The Island of Guadelupe off the coast of Mexico is a gathering place for giants. Ocean-dwelling apex predators whose ancestors battled Dinosaurs are these giants: Great White Sharks.
Since I was a kid, the idea of a White Shark has sent chills up my spine as frigid as the Pacific water they reside in. Like almost everyone else, I, too, was lied to by popular culture about the true nature of these polarizing yet vital animals sitting atop the food pyramid in our marine ecosystem. When I don’t understand something, or better yet when I fear it, I feel compelled to try and understand it.
My first trip to Guadelupe in 2019 allowed me the opportunity to get up close and personal with my first White Sharks. They aggregate to the island to find a mate and to feed. It’s important to understand the dynamics of an animal‘s behavior within a location to properly and safely document them. White Sharks have a calming but powerful presence to them. They glide around effortlessly and at ease, but you better know not to lose eye contact.
I wanted to capture an image that reflected both of those vibes in one instance: ease and brutal strength. The whole week I spent trying to freeze a Shark in my frame after it re-entered the water from a breach. An entire week with one image in mind, I was obsessed. To say the water was freezing is an understatement. My lips and jaw were so numb after two hours of dive time that my oxygen regulator would often fall out of my mouth and I would consciously remind myself, “Hang onto your reg. Don’t lose your reg. You have to breathe…you can’t do your job if you’re not breathing.” \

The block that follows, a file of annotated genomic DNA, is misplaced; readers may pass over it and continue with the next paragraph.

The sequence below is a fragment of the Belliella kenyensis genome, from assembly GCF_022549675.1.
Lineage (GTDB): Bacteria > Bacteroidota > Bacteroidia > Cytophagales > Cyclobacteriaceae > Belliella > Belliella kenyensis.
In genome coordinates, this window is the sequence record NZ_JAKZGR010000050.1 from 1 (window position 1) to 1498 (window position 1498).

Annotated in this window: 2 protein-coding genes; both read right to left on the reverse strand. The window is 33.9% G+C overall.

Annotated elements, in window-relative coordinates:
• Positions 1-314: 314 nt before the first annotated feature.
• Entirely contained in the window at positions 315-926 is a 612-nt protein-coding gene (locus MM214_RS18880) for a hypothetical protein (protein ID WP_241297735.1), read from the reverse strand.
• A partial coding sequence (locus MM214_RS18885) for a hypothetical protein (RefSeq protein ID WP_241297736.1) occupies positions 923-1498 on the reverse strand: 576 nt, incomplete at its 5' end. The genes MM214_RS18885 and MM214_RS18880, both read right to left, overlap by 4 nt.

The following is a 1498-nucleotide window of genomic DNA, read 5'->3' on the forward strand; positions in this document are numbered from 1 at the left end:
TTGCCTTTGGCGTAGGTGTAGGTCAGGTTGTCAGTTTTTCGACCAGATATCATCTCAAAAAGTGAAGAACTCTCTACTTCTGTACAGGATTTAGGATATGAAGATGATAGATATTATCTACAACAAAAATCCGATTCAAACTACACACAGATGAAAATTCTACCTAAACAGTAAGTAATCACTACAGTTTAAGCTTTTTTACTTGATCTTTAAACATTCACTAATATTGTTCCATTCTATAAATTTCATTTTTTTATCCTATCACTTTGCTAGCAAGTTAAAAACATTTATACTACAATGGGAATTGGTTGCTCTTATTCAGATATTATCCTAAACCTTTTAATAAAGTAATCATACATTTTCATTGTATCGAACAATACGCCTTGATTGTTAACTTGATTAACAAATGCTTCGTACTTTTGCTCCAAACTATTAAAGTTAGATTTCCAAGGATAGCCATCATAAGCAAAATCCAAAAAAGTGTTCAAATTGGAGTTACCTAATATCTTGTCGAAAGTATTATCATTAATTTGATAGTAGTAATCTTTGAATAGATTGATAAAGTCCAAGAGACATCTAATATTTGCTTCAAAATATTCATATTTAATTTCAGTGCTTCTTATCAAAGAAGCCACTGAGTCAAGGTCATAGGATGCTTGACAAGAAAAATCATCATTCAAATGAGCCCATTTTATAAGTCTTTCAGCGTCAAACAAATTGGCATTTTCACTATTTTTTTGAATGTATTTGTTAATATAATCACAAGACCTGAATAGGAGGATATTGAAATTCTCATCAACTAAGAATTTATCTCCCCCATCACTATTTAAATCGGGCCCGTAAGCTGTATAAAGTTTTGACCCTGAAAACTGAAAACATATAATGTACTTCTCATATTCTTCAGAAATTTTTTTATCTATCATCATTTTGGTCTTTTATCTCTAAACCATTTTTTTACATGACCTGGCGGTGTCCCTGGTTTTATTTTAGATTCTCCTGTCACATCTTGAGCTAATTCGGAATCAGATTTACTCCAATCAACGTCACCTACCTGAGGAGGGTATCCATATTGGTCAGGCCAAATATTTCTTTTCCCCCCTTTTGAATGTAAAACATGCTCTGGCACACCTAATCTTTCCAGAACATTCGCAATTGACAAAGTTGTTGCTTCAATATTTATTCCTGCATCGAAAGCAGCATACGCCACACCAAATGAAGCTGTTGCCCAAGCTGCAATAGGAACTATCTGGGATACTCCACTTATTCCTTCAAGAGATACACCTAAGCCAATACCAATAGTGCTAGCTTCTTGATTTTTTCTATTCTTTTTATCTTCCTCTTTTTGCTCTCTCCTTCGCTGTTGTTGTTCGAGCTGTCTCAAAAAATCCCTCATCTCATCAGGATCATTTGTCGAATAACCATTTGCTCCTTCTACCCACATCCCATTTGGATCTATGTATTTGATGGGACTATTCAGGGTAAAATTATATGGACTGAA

After firing off thousands of frames over the first few days, I was left with only a growing dissatisfaction. I had to switch up my technique. Trying to “freeze” the Shark by shooting at high frame rates and a quick shutter only resulted in images without motion or emotion. White Sharks are never at a standstill. Even while resting they have to keep moving in order to oxygenate by passing water through their gills-- it’s how they breathe.
Then it clicked: I had to hold them in my frame while capturing their motion. I added two underwater flashes (strobes), slowed down the shutter speed, and went after one single image rather than a series of motionless freeze frames.
This confident and assertive male breached right in front of me, careened back into the water and I shot one frame. I don’t even remember him hitting the water; my impulse to click the shutter was triggered by the sound of a loud thunderous splash, not by sight of the actual Shark. I'm proud of this image because I was able to do three things: conquer my irrational fear of Great White Sharks, capture the element of motion within a single frame and survive the frigid temperatures of the Pacific Ocean while spending 13 hours a day in the water wearing a 3mm wetsuit.
It was a hell of a trip.